Family, Education Struggles Motivate Immigration Reform Activism

WASHINGTON

 

It’s not a question of why immigration reform needs to happen for Alma Huerta, a freshman at Georgetown University—it’s a matter of when. The 18-year-old has lived through having no papers to waiting to take a citizenship test to undergo a uniquely American transmutation—from Mexican to Mexican-American.

 

“You live here and study here, this becomes your country,” said Huerta, who is studying international politics and foreign policy. “You are product of your heritage but in the end there is a reason why you left, you want to be a part of this country.”

 

But for many—approximately 12 million—joining the union isn’t an option until legislators in Washington decide their fate. Hundreds of activists and demonstrators assembled near the Capitol Tuesday, hoping to revive the debate and unveil Rep. Luis Gutierrez’s (D-Ill.) new comprehensive reform bill.

 

Among the chanters and banner yielders were members of Georgetown University’s MEChA (Movimiento Estudiantil Chicano de Aztlan), a chapter of the politicized Latino student organization founded in the 1960s. For each student, the issue is personal and carries with it the threat of separation from loved ones.

 

MEChA co-chair and California native Frances Davila said the government’s treatment of undocumented immigrants cost the life of her stepfather, who was ordered to return to Mexico when he applied for citizenship two years ago.

 

“He suffered a heart attack and died there. He was 30 and very healthy,” said Davila, a senior culture and politics major. “This is how the lack of immigration reform divides family and it really disturbed ours. It goes beyond pushing a law; we have to consider the emotional and mental stability of all these immigrants.”

 

Although Huerta is on a path to legalization, the fear and isolation Davila described is a familiar feeling. Growing up in a conservative agricultural community named after a Confederate colonel, Huerta said she often felt powerless against the anti-immigrant rhetoric.

 

“When I was younger and I heard these debates, I didn’t have to ability to agree or disagree,” Huerta said. “As a kid I would ask myself, ‘am I not wanted here?’ or ‘should I go back to a place I love by extension but don’t remember?’”

 

Unlike many of the students in MEChA, Huerta knows what it’s like to be the subject of a national debate and the bearer of blanket statements by those opposed to her presence.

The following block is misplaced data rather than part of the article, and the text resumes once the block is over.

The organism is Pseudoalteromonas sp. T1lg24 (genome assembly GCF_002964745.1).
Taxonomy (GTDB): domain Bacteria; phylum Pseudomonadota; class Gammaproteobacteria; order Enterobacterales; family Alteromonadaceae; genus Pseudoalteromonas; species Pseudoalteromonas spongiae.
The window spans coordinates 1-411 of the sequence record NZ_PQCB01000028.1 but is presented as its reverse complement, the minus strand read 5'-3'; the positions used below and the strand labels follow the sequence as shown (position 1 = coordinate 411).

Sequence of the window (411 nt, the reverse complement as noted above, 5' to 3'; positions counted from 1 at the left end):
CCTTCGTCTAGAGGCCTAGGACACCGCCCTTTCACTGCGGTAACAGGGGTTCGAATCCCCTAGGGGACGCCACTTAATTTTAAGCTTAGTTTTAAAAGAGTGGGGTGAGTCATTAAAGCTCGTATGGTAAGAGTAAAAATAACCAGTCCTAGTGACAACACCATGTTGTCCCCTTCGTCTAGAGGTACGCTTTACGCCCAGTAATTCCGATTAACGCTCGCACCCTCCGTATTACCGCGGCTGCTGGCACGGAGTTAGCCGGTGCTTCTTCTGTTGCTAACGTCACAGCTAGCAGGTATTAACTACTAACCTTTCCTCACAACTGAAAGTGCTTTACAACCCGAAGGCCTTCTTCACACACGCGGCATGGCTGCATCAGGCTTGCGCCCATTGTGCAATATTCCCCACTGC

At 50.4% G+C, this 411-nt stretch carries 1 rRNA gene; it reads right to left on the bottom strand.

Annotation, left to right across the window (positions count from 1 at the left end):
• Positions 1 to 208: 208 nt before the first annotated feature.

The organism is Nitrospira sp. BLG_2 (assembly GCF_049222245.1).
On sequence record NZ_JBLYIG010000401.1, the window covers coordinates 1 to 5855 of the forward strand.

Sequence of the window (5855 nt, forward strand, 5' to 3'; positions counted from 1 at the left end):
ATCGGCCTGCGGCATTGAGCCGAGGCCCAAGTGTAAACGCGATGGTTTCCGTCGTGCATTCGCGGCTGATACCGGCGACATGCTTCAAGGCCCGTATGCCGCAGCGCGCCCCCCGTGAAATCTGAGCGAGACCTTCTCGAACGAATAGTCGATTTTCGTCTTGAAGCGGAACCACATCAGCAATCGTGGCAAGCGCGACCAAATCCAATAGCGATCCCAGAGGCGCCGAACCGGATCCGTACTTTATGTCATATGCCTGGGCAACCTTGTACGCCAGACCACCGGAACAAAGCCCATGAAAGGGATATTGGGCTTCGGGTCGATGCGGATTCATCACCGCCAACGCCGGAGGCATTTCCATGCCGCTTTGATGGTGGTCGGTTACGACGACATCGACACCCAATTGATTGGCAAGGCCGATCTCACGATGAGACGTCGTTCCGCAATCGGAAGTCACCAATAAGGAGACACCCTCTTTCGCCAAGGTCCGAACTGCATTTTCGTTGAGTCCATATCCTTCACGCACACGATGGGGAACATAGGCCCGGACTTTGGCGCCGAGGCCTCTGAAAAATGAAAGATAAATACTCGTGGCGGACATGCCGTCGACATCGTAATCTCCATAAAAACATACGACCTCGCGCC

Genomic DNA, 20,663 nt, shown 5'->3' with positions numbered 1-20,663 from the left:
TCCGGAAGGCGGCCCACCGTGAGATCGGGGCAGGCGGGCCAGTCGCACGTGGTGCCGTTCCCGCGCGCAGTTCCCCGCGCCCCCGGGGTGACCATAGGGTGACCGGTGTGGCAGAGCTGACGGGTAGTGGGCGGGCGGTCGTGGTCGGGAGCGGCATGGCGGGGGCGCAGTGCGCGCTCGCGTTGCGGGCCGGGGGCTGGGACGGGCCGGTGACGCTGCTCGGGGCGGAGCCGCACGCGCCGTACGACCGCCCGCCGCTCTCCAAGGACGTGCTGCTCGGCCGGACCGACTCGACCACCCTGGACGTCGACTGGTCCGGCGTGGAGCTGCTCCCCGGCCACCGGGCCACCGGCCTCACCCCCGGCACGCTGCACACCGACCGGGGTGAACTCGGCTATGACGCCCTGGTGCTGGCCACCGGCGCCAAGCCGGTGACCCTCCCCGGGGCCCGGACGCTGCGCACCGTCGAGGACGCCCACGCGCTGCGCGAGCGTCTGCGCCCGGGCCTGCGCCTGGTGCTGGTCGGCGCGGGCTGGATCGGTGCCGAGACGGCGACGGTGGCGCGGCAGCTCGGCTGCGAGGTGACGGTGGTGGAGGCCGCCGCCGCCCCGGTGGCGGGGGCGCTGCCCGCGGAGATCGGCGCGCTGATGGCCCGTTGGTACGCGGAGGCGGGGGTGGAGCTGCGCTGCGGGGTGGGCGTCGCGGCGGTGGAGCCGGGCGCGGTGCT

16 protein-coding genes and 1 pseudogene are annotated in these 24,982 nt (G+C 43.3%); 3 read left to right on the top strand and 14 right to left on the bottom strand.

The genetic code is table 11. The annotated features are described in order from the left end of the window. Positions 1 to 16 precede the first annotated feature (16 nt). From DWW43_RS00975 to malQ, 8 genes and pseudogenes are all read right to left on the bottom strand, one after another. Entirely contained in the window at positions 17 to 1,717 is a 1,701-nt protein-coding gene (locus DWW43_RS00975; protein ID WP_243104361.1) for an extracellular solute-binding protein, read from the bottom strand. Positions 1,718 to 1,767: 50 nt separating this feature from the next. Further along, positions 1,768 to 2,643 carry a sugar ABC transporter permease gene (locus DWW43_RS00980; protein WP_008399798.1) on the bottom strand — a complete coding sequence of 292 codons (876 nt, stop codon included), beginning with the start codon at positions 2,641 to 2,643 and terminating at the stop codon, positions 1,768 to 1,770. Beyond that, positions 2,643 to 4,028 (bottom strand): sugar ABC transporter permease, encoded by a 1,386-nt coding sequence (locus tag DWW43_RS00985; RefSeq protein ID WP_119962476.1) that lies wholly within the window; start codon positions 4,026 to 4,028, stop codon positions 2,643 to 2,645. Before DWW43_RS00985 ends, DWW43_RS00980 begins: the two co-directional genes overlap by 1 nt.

“I would hear ‘immigrants are lazy’ or ‘they should go back home,” Huerta said. “So you are saying that my family is lazy? It’s hard to be rational in those discussions. They are so narrow in their view of immigrants but I try to understand them as if I wasn’t an immigrant.”

 

Her mother, a school custodian; her father, a dairy farm worker; Huerta said hearing family stories may humanize the immigration debate.

 

“People need to know the real issue with immigration and not just say immigration is an issue,” Huerta said. “Sometimes it was hard to listen to the stories about families that were split up and how they were uprooted. At times, I think other people believe we are no better than cattle that wandered into the wrong field.”

 

Brought here as a child from Guanajuato, Mexico, Huerta had no memories of the town that produced her. In fact, her first memory is on an American playground, running around arms outstretched like wings while her mother was in English class.

 

“My dad loves Mexico and he wishes he shared with his children there,” Huerta said. “But whenever people decide to come to America, it’s not something they wanted or something they could wait for, there was a desperate need.”

 

The next year Huerta entered school, trying to unlearn Spanish quickly enough to avoid teacher reprimands and excel in school. By the time she reached high school, she had reached the top of her class, never once earning any grade less than an A.

 

During the first few years of her life in the U.S., Huerta was undocumented. She later applied for a green card, receiving permanent residency and initiating citizenship proceedings.

 

When it came to apply to college, Huerta had only one school in mind since she was 14: Georgetown. There, she would be close to the policymakers and politics that will affect her and many in her community. This summer, Huerta earned a full scholarship to the elite institution.

 

Though her story sounds ideal, Huerta said until others like her can enjoy the citizenship she won’t either. Her participation in this rally and others will continue to fuel her resolve to see comprehensive immigration reform in the coming years.

 

Davila said students like Huerta are examples of what immigrants can contribute to American society with education.

 

“People fail to see the long term issues. They (immigrants) are the future teachers and workers of this country,” Davila said. “Without giving them an education, the entire country suffers.”